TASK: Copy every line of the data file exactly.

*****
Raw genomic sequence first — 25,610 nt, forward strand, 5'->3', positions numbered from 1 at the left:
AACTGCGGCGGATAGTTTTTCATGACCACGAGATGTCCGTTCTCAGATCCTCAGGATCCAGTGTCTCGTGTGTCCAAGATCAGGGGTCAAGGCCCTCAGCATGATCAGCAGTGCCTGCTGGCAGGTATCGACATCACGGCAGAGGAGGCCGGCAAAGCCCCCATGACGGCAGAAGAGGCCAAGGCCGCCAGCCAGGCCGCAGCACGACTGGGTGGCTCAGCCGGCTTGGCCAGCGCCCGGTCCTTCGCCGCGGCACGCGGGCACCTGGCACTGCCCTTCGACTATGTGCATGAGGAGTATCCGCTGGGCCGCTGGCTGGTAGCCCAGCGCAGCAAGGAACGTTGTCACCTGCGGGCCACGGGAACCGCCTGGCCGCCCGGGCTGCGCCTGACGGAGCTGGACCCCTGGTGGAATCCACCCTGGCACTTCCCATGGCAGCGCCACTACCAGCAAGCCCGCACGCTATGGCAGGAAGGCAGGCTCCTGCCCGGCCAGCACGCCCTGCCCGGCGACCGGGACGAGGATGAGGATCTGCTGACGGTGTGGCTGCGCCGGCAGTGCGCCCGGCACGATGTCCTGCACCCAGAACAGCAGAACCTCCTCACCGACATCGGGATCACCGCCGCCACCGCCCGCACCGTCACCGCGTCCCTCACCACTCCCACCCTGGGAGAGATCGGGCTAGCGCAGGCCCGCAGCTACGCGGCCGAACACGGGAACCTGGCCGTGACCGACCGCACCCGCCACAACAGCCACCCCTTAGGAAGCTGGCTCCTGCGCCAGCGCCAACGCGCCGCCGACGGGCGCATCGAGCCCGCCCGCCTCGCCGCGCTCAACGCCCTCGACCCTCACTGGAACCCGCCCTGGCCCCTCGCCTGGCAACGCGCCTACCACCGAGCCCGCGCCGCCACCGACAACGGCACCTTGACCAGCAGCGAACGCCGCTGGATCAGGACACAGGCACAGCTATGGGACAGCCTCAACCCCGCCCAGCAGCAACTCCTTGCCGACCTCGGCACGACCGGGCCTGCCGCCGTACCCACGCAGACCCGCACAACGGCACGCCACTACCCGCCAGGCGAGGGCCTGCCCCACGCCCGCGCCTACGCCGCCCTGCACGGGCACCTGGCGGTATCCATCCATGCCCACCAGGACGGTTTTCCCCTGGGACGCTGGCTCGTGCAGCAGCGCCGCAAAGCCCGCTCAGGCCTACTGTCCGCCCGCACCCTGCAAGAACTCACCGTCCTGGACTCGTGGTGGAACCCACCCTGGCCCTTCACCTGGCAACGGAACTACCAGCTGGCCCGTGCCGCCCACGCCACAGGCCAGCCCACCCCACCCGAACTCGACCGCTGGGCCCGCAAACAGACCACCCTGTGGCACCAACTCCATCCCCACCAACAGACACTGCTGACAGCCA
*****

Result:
Raw genomic sequence first — 25,610 nt, forward strand, 5'->3', positions numbered from 1 at the left:
AACTGCGGCGGATAGTTTTTCATGACCACGAGATGTCCGTTCTCAGATCCTCAGGATCCAGTGTCTCGTGTGTCCAAGATCAGGGGTCAAGGCCCTCAGCATGATCAGCAGTGCCTGCTGGCAGGTATCGACATCACGGCAGAGGAGGCCGGCAAAGCCCCCATGACGGCAGAAGAGGCCAAGGCCGCCAGCCAGGCCGCAGCACGACTGGGTGGCTCAGCCGGCTTGGCCAGCGCCCGGTCCTTCGCCGCGGCACGCGGGCACCTGGCACTGCCCTTCGACTATGTGCATGAGGAGTATCCGCTGGGCCGCTGGCTGGTAGCCCAGCGCAGCAAGGAACGTTGTCACCTGCGGGCCACGGGAACCGCCTGGCCGCCCGGGCTGCGCCTGACGGAGCTGGACCCCTGGTGGAATCCACCCTGGCACTTCCCATGGCAGCGCCACTACCAGCAAGCCCGCACGCTATGGCAGGAAGGCAGGCTCCTGCCCGGCCAGCACGCCCTGCCCGGCGACCGGGACGAGGATGAGGATCTGCTGACGGTGTGGCTGCGCCGGCAGTGCGCCCGGCACGATGTCCTGCACCCAGAACAGCAGAACCTCCTCACCGACATCGGGATCACCGCCGCCACCGCCCGCACCGTCACCGCGTCCCTCACCACTCCCACCCTGGGAGAGATCGGGCTAGCGCAGGCCCGCAGCTACGCGGCCGAACACGGGAACCTGGCCGTGACCGACCGCACCCGCCACAACAGCCACCCCTTAGGAAGCTGGCTCCTGCGCCAGCGCCAACGCGCCGCCGACGGGCGCATCGAGCCCGCCCGCCTCGCCGCGCTCAACGCCCTCGACCCTCACTGGAACCCGCCCTGGCCCCTCGCCTGGCAACGCGCCTACCACCGAGCCCGCGCCGCCACCGACAACGGCACCTTGACCAGCAGCGAACGCCGCTGGATCAGGACACAGGCACAGCTATGGGACAGCCTCAACCCCGCCCAGCAGCAACTCCTTGCCGACCTCGGCACGACCGGGCCTGCCGCCGTACCCACGCAGACCCGCACAACGGCACGCCACTACCCGCCAGGCGAGGGCCTGCCCCACGCCCGCGCCTACGCCGCCCTGCACGGGCACCTGGCGGTATCCATCCATGCCCACCAGGACGGTTTTCCCCTGGGACGCTGGCTCGTGCAGCAGCGCCGCAAAGCCCGCTCAGGCCTACTGTCCGCCCGCACCCTGCAAGAACTCACCGTCCTGGACTCGTGGTGGAACCCACCCTGGCCCTTCACCTGGCAACGGAACTACCAGCTGGCCCGTGCCGCCCACGCCACAGGCCAGCCCACCCCACCCGAACTCGACCGCTGGGCCCGCAAACAGACCACCCTGTGGCACCAACTCCATCCCCACCAACAGACACTGCTGACAGCCA